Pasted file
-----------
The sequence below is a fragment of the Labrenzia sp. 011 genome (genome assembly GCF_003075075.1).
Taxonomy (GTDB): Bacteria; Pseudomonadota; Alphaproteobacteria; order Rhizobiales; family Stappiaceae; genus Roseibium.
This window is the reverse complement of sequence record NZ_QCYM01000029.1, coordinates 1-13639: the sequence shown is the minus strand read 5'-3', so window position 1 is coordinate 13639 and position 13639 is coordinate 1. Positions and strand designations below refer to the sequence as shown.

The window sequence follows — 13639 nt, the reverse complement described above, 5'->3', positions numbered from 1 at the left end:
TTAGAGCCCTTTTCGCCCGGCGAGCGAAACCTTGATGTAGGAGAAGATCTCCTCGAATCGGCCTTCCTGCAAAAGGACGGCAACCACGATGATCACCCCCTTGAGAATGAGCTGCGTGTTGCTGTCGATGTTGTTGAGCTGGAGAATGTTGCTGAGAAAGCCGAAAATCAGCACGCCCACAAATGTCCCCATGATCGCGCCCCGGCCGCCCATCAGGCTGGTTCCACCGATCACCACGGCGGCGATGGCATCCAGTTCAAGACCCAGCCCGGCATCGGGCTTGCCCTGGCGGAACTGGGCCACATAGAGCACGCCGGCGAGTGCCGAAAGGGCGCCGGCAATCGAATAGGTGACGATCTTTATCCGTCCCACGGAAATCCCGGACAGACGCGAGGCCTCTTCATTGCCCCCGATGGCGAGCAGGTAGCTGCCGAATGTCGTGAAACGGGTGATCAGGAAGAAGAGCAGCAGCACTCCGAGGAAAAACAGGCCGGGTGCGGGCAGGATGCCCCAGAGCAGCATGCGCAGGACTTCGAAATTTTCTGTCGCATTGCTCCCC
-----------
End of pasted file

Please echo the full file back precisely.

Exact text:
The sequence below is a fragment of the Labrenzia sp. 011 genome (genome assembly GCF_003075075.1).
Taxonomy (GTDB): Bacteria; Pseudomonadota; Alphaproteobacteria; order Rhizobiales; family Stappiaceae; genus Roseibium.
This window is the reverse complement of sequence record NZ_QCYM01000029.1, coordinates 1-13639: the sequence shown is the minus strand read 5'-3', so window position 1 is coordinate 13639 and position 13639 is coordinate 1. Positions and strand designations below refer to the sequence as shown.

The window sequence follows — 13639 nt, the reverse complement described above, 5'->3', positions numbered from 1 at the left end:
TTAGAGCCCTTTTCGCCCGGCGAGCGAAACCTTGATGTAGGAGAAGATCTCCTCGAATCGGCCTTCCTGCAAAAGGACGGCAACCACGATGATCACCCCCTTGAGAATGAGCTGCGTGTTGCTGTCGATGTTGTTGAGCTGGAGAATGTTGCTGAGAAAGCCGAAAATCAGCACGCCCACAAATGTCCCCATGATCGCGCCCCGGCCGCCCATCAGGCTGGTTCCACCGATCACCACGGCGGCGATGGCATCCAGTTCAAGACCCAGCCCGGCATCGGGCTTGCCCTGGCGGAACTGGGCCACATAGAGCACGCCGGCGAGTGCCGAAAGGGCGCCGGCAATCGAATAGGTGACGATCTTTATCCGTCCCACGGAAATCCCGGACAGACGCGAGGCCTCTTCATTGCCCCCGATGGCGAGCAGGTAGCTGCCGAATGTCGTGAAACGGGTGATCAGGAAGAAGAGCAGCAGCACTCCGAGGAAAAACAGGCCGGGTGCGGGCAGGATGCCCCAGAGCAGCATGCGCAGGACTTCGAAATTTTCTGTCGCATTGCTCCCC